Marianne Faithfull - Vagabond Ways (BMG, Expanded Re-issue)

Marianne Faithfull – Vagabond Ways (BMG, Expanded Re-issue)

A few years ago, there was a study undertaken to find the ‘most aesthetically pleasing song intro” in the history of music, or words to that effect. The winner was deemed to be The Righteous Brothers‘ 1965 version of the Phil Spector co-write (with Barry Mann and Cynthia Weill) ‘You’ve Lost That Lovin’ Feelin‘.

Personally, I think they may have overlooked Marianne Faithfull‘s title track from her 1999 album Vagabond Ways. It draws you in from the off with her frank, autobiographical admission: “Oh, doctor, please, I drink and I take drugs, I love sex and I move around a lot. I had my first baby at fourteen…” before the remarkably poetic nuance of the line “and yes I guess I do have vagabond ways” which sings beautifully and is simply one of the most effectively delivered lyrics of anything sitting in anybody‘s music collection, let alone my own.

The whole record feels autobiographical from that moment on, a somewhat impressive trick pulled off by Faithfull as many of the songs here were actually written by other musical luminaries. Take ‘Incarceration Of A Flower Child‘, for example, which is track two here. Given the stark confessional feel of its predecessor, you’d be forgiven for thinking it was perhaps a continuation of a life well – and not so well – lived, with desperate appeals like “Please don’t take Jasmine away and leave me alone” making us wonder whether she once had a child taken into care. But then we learn that this song was written back in the 1960s by Roger Waters but never recorded by Pink Floyd. As soon as you realise this, you can hear, in your mind, seeds of the later, world-dominating records that the band would go on to make, and it’s testament to Faithfull’s ability as a performer that she can adapt this song with such panache and theatrical drama that she has well and truly made it her own.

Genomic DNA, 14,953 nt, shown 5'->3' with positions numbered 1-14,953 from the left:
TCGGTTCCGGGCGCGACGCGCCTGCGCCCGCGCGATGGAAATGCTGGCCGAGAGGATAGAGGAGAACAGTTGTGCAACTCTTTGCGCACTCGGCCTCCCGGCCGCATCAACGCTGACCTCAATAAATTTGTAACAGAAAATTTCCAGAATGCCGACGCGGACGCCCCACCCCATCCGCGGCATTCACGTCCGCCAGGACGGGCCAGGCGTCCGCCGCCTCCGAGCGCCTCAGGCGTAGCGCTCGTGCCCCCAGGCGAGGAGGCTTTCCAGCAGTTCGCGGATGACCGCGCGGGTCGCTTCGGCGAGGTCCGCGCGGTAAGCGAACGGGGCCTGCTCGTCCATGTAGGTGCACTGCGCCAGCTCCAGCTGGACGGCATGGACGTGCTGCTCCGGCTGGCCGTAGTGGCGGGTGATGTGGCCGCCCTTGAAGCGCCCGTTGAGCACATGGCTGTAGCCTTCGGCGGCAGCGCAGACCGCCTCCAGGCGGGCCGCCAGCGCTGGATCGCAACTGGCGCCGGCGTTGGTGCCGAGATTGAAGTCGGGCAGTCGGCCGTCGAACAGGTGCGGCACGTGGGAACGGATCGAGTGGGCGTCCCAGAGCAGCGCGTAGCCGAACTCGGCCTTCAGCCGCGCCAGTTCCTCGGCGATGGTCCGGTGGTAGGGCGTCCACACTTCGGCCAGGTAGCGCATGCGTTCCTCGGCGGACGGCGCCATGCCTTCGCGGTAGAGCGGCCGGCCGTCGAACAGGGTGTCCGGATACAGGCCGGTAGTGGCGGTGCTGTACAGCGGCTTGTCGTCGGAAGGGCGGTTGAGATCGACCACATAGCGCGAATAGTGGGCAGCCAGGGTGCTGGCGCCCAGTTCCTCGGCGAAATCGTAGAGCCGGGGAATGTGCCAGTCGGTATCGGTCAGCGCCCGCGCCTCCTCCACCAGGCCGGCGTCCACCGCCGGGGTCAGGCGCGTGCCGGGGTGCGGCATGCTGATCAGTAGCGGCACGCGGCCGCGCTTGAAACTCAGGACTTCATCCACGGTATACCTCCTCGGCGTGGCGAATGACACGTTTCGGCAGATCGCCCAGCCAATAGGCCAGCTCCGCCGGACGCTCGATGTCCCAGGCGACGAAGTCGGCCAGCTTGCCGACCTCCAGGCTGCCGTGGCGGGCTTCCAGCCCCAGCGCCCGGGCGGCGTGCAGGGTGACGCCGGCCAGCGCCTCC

Not that Marianne is any slouch herself in terms of songwriting, as the triple whammy of collaborations that follow demonstrate handsomely, ‘File It Under Fun From The Past‘ a minor key lament (actually in a major key but it sounds quite downbeat) about unrequited love from a bygone age, and then ‘Electra‘, with its impeccably conveyed, and rather a heartbreaking lyric: “I know that woman in the mirror/That creature has my father’s eyes/He saw her once and then forgot her/She remembers all his lies.” Rounding off the trio is the admirable ‘Wilder Shores Of Love‘, not quite as memorable as its two counterparts but still effective with its crashing wave imagery.

The Daniel Lanois (who also produced this album with Mark Howard) penned ‘Marathon Kiss‘ is pretty, sincere and gently lilting before the orchestral ‘For Wanting You‘ (Elton John and Bernie Taupin) feels like the romantic theme of a 1930s movie.

Great Expectations‘ sees a further outing for Lanois as co-writer in what is probably the most restrained number on Vagabond Ways though it works terrifically and then Faithfull’s audacious take on Leonard Cohen‘s ‘Tower Of Song‘ is simply sublime; given a kind of carnival feel, almost reggae in spirit, it is a prime example of a cover coming off perfectly.  It’s just wonderful.

The spoken word ‘After The Ceasefire‘ (Lanois again) might seem a little out of place as the album closer, though the narrative strangely manages to fit the long player’s semi-autobiographical nature. That said, her version of Bob Dylan‘s ‘Blood In My Eyes‘ (only previously available as a bonus track on the Japanese edition) provides a welcome respite from the drama.

This expanded edition includes five further tracks, four of which are demos of ‘Vagabond Ways‘, ‘Incarceration Of A Flower Child‘, ‘Electra‘ and ‘Tower Of Song‘ which don’t really deviate a great deal from the versions that ended up on the finished album, but worth the price alone is the dreamy cabaret jazz of the previously unreleased ‘Drifting‘, which is up there with her best recordings.

For me, her 2018 album Negative Capability remains Marianne Faithfull’s out and out masterpiece. But there’s no doubt that Vagabond Ways was the catalyst for a real purple patch in her career – perhaps partly inspired by her 1998 album Kurt Weill‘s The Seven Deadly Sins opera – that led to newfound respect and acknowledgement of her talents from critics and public alike.

God is in the TV is an online music and culture fanzine founded in Cardiff by the editor Bill Cummings in 2003. GIITTV Bill has developed the site with the aid of a team of sub-editors and writers from across Britain, covering a wide range of music from unsigned and independent artists to major releases.